Things to do in Canberra: National Portrait Gallery
When Canberra is mentioned in conversation it is common to hear, aside from a groan, someone remark ‘…there is just nothing to do there’. It’s one of the most curious mythologies about Canberra because well… there is no other city in Australia so dedicated (in purpose as well as passion) to the business of doing.
Despite this the perception remains. My hunch, after a couple of months here, is that the tag has little to do with actual doing… after all; how much doing do you actually do in a day? Days off in Sydney / London for me consisted of the most blissful progression of brunch, stroll, shop, stop, lunch, amble, peer, pause, beer. Very little doing. But, and this is crucial, a lot of absorbing.
Ambulating in the atmosphere.
And while the air is good in Canberra, the atmosphere is definitely distinctly thin. But as to things to do? Canberra has that covered.
One excellent doing thing is the National Portrait Gallery. I like to do this after the National Gallery of Australia (next door) as the NGA is a more mammoth beast (and has a vastly superior collection… not that anyone is suggesting they compete). The NGA can flood you, visually, and when that happens the Portrait Gallery is perfect for a post-flood meander. It’s only about 6 rooms including a terrace café that serves wine (passable) and wedges (excellent).
When my dad was up from Melbourne the other week we made a pit stop here. It was delicious. It also had a delightful surprise – the National Photographic Portrait Prize was on.
Now I’ll be honest; I am forever getting confused between this prize and that and which one means ‘more’ or whatever but as a general guiding principle it seems logical that ‘National’ connotes ‘big-deal’. I know when I start my art prize it will be the National Adulation of Henrietta Portrait Prize. Okay okay, that might be excessive; I’d probably accept entries in genres aside from portraiture.
But back to the matter at hand: the National Photographic Portrait Prize.
Good news first. It’s a tidy exhibition and one to which you could definitely do justice on your lunch break from government-induced-monotony (I’m not being mean, it is Canberra). Even better news; there are several good photos, several more genuinely intriguing stories and a couple of actually standout good shots.
I have to disclaim at his point that I have no technical expertise in photography, my exposure (ha pun) having been limited to the fact that for several years I did have a step-dad who was a photographer. He did help me buy an excellent camera. Which I have never taken off ‘auto’.
Disclaimer disclaimed, we can get down to my real issue with this exhibition. It boils simply down to the fact that a lot of the photographers (including the winning snapper) entered photos of their children. Not to diminish the progeny but surely, in this great and varied nation of ours, there are people taking decent photos of people they haven’t birthed?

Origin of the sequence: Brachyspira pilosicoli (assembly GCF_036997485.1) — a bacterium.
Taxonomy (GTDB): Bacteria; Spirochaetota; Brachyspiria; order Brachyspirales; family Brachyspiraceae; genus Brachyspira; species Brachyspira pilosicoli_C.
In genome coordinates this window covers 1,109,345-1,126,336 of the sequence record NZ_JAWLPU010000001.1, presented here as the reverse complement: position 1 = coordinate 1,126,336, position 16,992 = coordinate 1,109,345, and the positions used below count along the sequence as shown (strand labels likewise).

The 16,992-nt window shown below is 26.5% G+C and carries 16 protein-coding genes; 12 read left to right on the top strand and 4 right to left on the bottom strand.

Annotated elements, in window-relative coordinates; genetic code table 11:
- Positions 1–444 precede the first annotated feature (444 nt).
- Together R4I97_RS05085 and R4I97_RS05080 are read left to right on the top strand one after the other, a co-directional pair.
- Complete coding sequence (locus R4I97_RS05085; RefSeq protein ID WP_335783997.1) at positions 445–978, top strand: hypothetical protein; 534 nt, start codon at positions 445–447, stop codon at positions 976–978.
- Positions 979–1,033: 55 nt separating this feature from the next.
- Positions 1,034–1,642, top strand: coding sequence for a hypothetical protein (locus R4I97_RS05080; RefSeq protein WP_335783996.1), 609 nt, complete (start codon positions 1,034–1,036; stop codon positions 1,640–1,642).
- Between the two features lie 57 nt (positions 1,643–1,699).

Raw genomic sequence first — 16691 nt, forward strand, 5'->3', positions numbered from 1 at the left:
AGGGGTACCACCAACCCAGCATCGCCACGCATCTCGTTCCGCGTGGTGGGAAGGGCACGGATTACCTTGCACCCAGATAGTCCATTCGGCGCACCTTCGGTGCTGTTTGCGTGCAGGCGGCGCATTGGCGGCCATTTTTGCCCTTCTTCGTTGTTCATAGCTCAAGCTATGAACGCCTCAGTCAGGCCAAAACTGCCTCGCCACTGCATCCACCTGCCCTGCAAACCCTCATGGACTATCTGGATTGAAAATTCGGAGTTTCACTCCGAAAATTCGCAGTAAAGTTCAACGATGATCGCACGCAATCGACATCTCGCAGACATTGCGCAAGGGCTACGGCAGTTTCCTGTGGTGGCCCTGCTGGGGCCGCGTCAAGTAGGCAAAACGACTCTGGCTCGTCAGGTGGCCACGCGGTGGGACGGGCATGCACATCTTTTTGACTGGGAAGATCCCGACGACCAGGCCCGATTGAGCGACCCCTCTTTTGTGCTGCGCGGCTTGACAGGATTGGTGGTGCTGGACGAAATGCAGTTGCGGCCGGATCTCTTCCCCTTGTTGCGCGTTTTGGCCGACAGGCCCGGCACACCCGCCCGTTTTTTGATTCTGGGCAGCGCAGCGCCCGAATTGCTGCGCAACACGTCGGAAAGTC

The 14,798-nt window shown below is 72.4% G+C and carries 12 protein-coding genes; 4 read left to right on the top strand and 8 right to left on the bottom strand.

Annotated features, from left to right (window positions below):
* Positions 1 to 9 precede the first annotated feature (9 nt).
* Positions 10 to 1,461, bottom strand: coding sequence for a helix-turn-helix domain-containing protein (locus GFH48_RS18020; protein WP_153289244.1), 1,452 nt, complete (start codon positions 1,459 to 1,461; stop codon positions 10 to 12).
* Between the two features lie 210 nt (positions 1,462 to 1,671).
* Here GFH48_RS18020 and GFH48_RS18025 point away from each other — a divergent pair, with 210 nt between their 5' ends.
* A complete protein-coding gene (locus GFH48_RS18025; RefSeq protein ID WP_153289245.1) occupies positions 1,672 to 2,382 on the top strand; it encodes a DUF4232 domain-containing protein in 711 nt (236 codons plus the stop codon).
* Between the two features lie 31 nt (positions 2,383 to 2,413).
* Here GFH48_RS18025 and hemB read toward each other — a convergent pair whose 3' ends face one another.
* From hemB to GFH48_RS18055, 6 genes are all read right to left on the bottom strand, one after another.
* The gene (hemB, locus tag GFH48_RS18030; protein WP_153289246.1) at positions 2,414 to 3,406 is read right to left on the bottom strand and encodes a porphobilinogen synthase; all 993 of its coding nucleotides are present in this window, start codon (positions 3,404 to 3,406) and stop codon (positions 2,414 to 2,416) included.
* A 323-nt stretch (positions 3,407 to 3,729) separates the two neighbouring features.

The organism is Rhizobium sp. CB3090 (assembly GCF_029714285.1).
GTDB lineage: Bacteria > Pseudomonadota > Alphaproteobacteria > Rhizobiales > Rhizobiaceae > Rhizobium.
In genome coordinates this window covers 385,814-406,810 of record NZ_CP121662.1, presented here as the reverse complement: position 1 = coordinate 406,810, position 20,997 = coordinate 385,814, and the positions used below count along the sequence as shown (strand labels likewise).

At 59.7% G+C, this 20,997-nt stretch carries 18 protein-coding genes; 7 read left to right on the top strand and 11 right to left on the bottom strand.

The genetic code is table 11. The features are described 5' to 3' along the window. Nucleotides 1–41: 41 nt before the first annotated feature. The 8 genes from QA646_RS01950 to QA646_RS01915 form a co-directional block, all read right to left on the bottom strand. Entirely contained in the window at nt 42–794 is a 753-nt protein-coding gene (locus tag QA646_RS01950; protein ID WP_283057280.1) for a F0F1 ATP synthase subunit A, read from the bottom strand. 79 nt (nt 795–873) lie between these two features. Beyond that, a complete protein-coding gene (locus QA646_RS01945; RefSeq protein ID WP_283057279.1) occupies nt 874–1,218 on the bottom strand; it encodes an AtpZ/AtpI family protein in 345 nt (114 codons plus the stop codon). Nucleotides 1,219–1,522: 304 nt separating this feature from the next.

After all, one can only look at some many slightly grainy shots of sullen teenagers accompanied by the whimsical prose of their parents before one wishes to be gently sick down ones own front in order to leave quick smart.
You doubt me? The below are all word-for-word shown alongside photos (unshown, for the sake of kindness) in the exhibition.
“His eyes convey the vulnerability of all children”
“She stands on the threshold of young adulthood”
“Metamorphosis from teenager to adult”
“…want to draw him into my arms and protect him from the world”
“What this transition means for me both as a mother and a photographer”
If your shirt is still clean you may have a gold star.
Surely such self-indulgent rubbish should be restricted to private (hopefully drunken) reminiscences between co-parents and not glibly shared as justification for shaky artistic pursuits? I will concede that the winning shot, though still of multiple small children (in a tree!) is distinctly less Anne-Geddes-meets-Avril-Lavigne than the other odes to procreation showcased and, perhaps, it deserved the nod on that basis alone.
It’s more likely though that it got to be the money shot off the way the dappled light sliding through the fig tree plays with the vintage lace dress worn by the little girl before skirting off the apple-round bottom of the even smaller little boy standing barefoot at its base.
It’s not a bad shot. The gradient in the monochrome is pleasing... it would look good above your couch.
Awkwardly for me, the best photo in the whole show is actually of a child.
But it’s not taken by the subject’s parent. Titled 'Health' by Matthew Abbott, the work is captioned “during an outing with his carer” and features the most troublingly sad stare of any pre-pubescent child I’ve ever encountered. It's the kind of work that stays with you (I can still see Heath's gaze two weeks later) and not the kind of work that you’d want on your wall. But it is the kind of work that should have won. At the very least, it should not be the only one of its kind or calibre on display.
You can catch the 2016 National Photographic Portrait Prize at the National Portrait Prize until the 26th of June and it is free entry for all, all day, every day. Get at it.